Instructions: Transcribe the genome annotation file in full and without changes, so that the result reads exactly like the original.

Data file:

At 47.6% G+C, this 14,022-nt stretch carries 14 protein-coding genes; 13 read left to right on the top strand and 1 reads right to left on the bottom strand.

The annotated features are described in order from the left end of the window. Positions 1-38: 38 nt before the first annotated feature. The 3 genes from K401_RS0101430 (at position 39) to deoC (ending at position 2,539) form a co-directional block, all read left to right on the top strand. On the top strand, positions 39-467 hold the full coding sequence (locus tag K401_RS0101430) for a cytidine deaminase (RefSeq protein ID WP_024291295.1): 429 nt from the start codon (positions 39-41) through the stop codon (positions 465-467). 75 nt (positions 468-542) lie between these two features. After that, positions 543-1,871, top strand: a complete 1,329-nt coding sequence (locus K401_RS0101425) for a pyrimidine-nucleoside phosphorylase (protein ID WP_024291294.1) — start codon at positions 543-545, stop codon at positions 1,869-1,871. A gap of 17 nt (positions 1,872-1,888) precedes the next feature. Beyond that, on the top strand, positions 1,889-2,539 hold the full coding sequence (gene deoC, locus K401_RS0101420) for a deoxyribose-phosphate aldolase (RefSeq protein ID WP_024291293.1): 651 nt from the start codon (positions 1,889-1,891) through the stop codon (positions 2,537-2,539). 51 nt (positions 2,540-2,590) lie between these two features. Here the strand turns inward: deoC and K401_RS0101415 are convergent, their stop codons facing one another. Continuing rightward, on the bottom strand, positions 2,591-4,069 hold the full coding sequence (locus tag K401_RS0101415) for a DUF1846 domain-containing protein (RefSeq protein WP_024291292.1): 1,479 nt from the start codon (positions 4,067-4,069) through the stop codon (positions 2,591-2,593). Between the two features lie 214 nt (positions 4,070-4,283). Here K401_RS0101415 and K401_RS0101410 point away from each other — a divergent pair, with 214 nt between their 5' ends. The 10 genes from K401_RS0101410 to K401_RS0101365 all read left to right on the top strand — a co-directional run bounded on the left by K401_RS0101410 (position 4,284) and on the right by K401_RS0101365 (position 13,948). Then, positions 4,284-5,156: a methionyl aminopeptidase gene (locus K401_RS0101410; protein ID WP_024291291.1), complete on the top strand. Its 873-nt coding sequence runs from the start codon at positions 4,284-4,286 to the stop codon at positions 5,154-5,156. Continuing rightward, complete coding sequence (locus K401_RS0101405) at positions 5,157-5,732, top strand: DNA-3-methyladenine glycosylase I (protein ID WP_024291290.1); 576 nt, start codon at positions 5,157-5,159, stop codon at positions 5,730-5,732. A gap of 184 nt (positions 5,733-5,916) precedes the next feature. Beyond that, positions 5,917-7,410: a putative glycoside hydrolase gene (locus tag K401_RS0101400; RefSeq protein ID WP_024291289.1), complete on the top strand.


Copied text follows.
At 47.6% G+C, this 14,022-nt stretch carries 14 protein-coding genes; 13 read left to right on the top strand and 1 reads right to left on the bottom strand.

The annotated features are described in order from the left end of the window. Positions 1-38: 38 nt before the first annotated feature. The 3 genes from K401_RS0101430 (at position 39) to deoC (ending at position 2,539) form a co-directional block, all read left to right on the top strand. On the top strand, positions 39-467 hold the full coding sequence (locus tag K401_RS0101430) for a cytidine deaminase (RefSeq protein ID WP_024291295.1): 429 nt from the start codon (positions 39-41) through the stop codon (positions 465-467). 75 nt (positions 468-542) lie between these two features. After that, positions 543-1,871, top strand: a complete 1,329-nt coding sequence (locus K401_RS0101425) for a pyrimidine-nucleoside phosphorylase (protein ID WP_024291294.1) — start codon at positions 543-545, stop codon at positions 1,869-1,871. A gap of 17 nt (positions 1,872-1,888) precedes the next feature. Beyond that, on the top strand, positions 1,889-2,539 hold the full coding sequence (gene deoC, locus K401_RS0101420) for a deoxyribose-phosphate aldolase (RefSeq protein ID WP_024291293.1): 651 nt from the start codon (positions 1,889-1,891) through the stop codon (positions 2,537-2,539). 51 nt (positions 2,540-2,590) lie between these two features. Here the strand turns inward: deoC and K401_RS0101415 are convergent, their stop codons facing one another. Continuing rightward, on the bottom strand, positions 2,591-4,069 hold the full coding sequence (locus tag K401_RS0101415) for a DUF1846 domain-containing protein (RefSeq protein WP_024291292.1): 1,479 nt from the start codon (positions 4,067-4,069) through the stop codon (positions 2,591-2,593). Between the two features lie 214 nt (positions 4,070-4,283). Here K401_RS0101415 and K401_RS0101410 point away from each other — a divergent pair, with 214 nt between their 5' ends. The 10 genes from K401_RS0101410 to K401_RS0101365 all read left to right on the top strand — a co-directional run bounded on the left by K401_RS0101410 (position 4,284) and on the right by K401_RS0101365 (position 13,948). Then, positions 4,284-5,156: a methionyl aminopeptidase gene (locus K401_RS0101410; protein ID WP_024291291.1), complete on the top strand. Its 873-nt coding sequence runs from the start codon at positions 4,284-4,286 to the stop codon at positions 5,154-5,156. Continuing rightward, complete coding sequence (locus K401_RS0101405) at positions 5,157-5,732, top strand: DNA-3-methyladenine glycosylase I (protein ID WP_024291290.1); 576 nt, start codon at positions 5,157-5,159, stop codon at positions 5,730-5,732. A gap of 184 nt (positions 5,733-5,916) precedes the next feature. Beyond that, positions 5,917-7,410: a putative glycoside hydrolase gene (locus tag K401_RS0101400; RefSeq protein ID WP_024291289.1), complete on the top strand.